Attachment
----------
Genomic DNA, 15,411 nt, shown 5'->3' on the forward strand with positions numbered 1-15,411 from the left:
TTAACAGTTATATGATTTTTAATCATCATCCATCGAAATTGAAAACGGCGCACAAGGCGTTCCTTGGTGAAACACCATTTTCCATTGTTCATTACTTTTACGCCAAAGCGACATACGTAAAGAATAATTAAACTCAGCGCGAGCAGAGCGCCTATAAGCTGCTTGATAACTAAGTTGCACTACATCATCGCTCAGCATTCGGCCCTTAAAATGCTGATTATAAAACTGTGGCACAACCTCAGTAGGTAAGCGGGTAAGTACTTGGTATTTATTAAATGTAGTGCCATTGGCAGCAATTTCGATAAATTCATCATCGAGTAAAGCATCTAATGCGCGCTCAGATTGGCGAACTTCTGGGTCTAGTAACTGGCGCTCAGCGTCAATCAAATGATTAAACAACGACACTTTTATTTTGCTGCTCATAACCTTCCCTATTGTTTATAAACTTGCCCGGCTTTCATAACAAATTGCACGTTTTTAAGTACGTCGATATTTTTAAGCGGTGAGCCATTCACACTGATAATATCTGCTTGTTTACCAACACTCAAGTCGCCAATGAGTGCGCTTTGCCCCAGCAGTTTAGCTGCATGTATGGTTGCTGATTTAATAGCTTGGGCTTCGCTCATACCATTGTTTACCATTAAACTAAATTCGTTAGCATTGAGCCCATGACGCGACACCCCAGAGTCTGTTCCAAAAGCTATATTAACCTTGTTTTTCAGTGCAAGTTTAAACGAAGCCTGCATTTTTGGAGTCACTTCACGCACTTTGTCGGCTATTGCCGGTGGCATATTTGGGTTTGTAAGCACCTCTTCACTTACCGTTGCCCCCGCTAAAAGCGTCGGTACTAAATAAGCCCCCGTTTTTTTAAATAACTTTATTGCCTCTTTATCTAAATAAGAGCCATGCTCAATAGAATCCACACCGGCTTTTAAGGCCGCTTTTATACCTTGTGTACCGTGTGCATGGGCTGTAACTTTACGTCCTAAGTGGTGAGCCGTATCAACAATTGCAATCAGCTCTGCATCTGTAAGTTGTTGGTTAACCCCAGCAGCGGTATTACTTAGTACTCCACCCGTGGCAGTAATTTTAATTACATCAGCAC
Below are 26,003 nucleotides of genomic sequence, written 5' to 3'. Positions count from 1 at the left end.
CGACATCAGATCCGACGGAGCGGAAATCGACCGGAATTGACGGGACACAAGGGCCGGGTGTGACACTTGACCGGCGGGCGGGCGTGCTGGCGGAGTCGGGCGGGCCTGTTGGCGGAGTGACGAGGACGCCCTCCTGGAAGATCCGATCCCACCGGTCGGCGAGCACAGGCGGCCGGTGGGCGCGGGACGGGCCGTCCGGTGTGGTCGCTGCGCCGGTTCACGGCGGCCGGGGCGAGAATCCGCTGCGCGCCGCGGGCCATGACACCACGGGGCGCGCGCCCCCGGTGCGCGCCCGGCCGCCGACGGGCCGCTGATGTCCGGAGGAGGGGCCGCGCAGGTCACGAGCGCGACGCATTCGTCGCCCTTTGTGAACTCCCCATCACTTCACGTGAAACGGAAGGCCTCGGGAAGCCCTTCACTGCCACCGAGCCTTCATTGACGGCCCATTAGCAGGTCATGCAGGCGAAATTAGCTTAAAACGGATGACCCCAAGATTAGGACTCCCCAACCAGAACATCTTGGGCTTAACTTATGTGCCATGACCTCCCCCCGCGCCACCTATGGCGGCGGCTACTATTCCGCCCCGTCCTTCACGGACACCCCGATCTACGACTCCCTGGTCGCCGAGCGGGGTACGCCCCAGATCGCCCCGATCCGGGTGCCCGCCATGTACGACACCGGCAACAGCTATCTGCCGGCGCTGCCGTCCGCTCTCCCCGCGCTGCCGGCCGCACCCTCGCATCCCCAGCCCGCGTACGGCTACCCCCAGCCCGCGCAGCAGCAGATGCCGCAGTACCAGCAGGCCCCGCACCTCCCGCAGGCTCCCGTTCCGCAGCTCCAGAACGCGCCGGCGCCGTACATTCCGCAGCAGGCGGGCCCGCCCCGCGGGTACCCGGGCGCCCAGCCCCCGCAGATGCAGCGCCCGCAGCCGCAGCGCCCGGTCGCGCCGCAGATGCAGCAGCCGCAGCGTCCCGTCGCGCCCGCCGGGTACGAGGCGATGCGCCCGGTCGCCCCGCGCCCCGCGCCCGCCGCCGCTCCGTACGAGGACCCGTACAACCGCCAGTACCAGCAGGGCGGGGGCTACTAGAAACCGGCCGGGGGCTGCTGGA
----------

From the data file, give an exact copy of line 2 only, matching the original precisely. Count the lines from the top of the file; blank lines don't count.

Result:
TTAACAGTTATATGATTTTTAATCATCATCCATCGAAATTGAAAACGGCGCACAAGGCGTTCCTTGGTGAAACACCATTTTCCATTGTTCATTACTTTTACGCCAAAGCGACATACGTAAAGAATAATTAAACTCAGCGCGAGCAGAGCGCCTATAAGCTGCTTGATAACTAAGTTGCACTACATCATCGCTCAGCATTCGGCCCTTAAAATGCTGATTATAAAACTGTGGCACAACCTCAGTAGGTAAGCGGGTAAGTACTTGGTATTTATTAAATGTAGTGCCATTGGCAGCAATTTCGATAAATTCATCATCGAGTAAAGCATCTAATGCGCGCTCAGATTGGCGAACTTCTGGGTCTAGTAACTGGCGCTCAGCGTCAATCAAATGATTAAACAACGACACTTTTATTTTGCTGCTCATAACCTTCCCTATTGTTTATAAACTTGCCCGGCTTTCATAACAAATTGCACGTTTTTAAGTACGTCGATATTTTTAAGCGGTGAGCCATTCACACTGATAATATCTGCTTGTTTACCAACACTCAAGTCGCCAATGAGTGCGCTTTGCCCCAGCAGTTTAGCTGCATGTATGGTTGCTGATTTAATAGCTTGGGCTTCGCTCATACCATTGTTTACCATTAAACTAAATTCGTTAGCATTGAGCCCATGACGCGACACCCCAGAGTCTGTTCCAAAAGCTATATTAACCTTGTTTTTCAGTGCAAGTTTAAACGAAGCCTGCATTTTTGGAGTCACTTCACGCACTTTGTCGGCTATTGCCGGTGGCATATTTGGGTTTGTAAGCACCTCTTCACTTACCGTTGCCCCCGCTAAAAGCGTCGGTACTAAATAAGCCCCCGTTTTTTTAAATAACTTTATTGCCTCTTTATCTAAATAAGAGCCATGCTCAATAGAATCCACACCGGCTTTTAAGGCCGCTTTTATACCTTGTGTACCGTGTGCATGGGCTGTAACTTTACGTCCTAAGTGGTGAGCCGTATCAACAATTGCAATCAGCTCTGCATCTGTAAGTTGTTGGTTAACCCCAGCAGCGGTATTACTTAGTACTCCACCCGTGGCAGTAATTTTAATTACATCAGCAC